Which metric, reach or impressions? Neither

NB:  Impressions as discussed herein, while similar, are not to be confused with advertising impressions.

This week we again broached with a client a topic that never seems to grow old:  how reach metrics aren’t nearly as meaningful as they’re made out to be.  The reality is that marketers like numbers, and quantification seems to lend significance.  Nevertheless, not everything that can be measured, ought to be; nor does that fact that it has been measured, automatically make a metric significant.  Elementary, I know, but we’re all prone to fixating on numbers from time to time, even those that don’t matter in a strategic sense.

This specific discussion revolved around reach vs. impressions metrics, the main question being which was more essential.  In our view, reach is the better number — albeit tallest of the dwarfs — because it represents the sum of all monthly readers, followers, friends, etc an influencer has.  IOW, it’s an accounting of their audience.  Reach serves as a theoretical maximum, in that not all who can be reached will actually read the content (call it “notice”), much less engage with it.  It’s analogous to newspaper/magazine circulation and can be calculated prior to taking any action, such as publication of content.

Impressions follow a similar counting, except they’re networked and therefore can expand exponentially.  Impressions in our world consist of the extended network of influencers – their followers and friends, and their followers, and so on – that have been exposed to a specific piece of content.  So if you publish a tweet, and your follower RT’s it, and then one of her followers RT’s it again, the impressions metric would total all 3 networks into yet another theoretical maximum, as when we calculated reach before.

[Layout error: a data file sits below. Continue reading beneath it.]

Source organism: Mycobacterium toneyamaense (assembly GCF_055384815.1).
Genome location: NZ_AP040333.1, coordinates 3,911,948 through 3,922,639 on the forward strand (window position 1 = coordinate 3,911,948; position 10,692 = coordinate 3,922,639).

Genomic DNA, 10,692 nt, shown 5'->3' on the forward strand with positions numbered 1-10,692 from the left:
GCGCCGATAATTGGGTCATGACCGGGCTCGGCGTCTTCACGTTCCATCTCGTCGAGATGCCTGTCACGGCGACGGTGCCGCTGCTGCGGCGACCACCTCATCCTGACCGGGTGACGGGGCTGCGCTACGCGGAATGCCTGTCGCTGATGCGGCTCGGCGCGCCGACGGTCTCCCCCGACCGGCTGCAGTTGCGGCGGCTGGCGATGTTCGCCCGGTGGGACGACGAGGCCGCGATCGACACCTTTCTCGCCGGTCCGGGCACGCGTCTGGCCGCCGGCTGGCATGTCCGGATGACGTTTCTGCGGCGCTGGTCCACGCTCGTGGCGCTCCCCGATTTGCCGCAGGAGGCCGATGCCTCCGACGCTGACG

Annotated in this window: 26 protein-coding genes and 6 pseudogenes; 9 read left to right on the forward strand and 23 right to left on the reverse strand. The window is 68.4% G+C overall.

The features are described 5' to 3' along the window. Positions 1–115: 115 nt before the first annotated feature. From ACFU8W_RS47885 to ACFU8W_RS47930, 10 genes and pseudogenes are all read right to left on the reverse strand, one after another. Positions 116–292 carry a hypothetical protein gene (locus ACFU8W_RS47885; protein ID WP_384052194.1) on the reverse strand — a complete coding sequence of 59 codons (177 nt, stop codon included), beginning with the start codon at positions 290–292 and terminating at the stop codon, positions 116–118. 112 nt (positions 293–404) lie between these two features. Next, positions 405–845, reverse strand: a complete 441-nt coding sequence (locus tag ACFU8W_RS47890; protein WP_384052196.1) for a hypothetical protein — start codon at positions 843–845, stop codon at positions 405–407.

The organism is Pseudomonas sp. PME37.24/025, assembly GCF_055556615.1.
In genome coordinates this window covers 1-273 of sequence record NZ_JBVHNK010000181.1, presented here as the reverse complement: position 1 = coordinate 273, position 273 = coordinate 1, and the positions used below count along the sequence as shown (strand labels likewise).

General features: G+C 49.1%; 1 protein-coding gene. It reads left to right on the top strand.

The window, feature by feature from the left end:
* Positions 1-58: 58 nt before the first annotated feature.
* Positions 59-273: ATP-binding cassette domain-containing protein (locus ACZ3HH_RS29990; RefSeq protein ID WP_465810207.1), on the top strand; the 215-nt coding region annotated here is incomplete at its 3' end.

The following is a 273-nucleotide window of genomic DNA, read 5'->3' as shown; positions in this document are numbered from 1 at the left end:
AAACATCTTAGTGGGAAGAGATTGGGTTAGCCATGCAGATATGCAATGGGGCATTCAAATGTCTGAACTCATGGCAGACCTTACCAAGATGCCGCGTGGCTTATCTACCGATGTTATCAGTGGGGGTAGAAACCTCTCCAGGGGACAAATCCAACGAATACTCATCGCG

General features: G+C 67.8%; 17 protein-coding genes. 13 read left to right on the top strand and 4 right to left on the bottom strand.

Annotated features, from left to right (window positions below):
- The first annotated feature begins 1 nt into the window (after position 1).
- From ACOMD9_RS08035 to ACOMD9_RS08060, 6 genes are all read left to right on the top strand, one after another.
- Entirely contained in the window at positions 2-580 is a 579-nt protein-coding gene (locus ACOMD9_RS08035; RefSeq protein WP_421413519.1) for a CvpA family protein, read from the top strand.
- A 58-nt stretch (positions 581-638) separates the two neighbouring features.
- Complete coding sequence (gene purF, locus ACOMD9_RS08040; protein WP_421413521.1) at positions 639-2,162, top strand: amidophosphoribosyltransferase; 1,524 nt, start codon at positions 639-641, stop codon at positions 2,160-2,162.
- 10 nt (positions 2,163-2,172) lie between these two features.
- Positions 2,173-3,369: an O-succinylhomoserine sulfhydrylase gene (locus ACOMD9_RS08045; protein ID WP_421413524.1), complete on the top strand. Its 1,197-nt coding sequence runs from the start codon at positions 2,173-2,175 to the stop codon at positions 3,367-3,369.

This measurement radically expands the theoretical maximum, but is also unpredictable by definition, as one cannot determine beforehand what content will be propagated (RT’d, liked, linked to, etc).  One cannot calculate impressions in advance, but rather only after a piece has been published and socialization has taken it course.  Put another way, the uncertainty surrounding “notice” (actually reading a piece) and engagement, both of which we presented above, is compounded – with the uncertainty factor likewise compounded.  And it’s really not until this engagement takes place that an action meaningful to the business has occurred.

Impressions are worth very little and quite rightly ought to be factored out of the core metrics that drive marketing strategy today, as we’ve seen them to be merely a way to put big #’s in front of execs, à la PR.  However, a savvy exec will overlook both reach and impressions, and instead ask how content generation has impacted inbound traffic and lead qualification.  This is because both reach and impressions are awareness metrics, and as such, signify far less to your business than store visits, sales gains or similar core business metrics.

So what’s our bottom line?  Very simple:  because they don’t propel the business forward, we advise against giving undue credence to awareness metrics when formulating an influencer marketing strategy.

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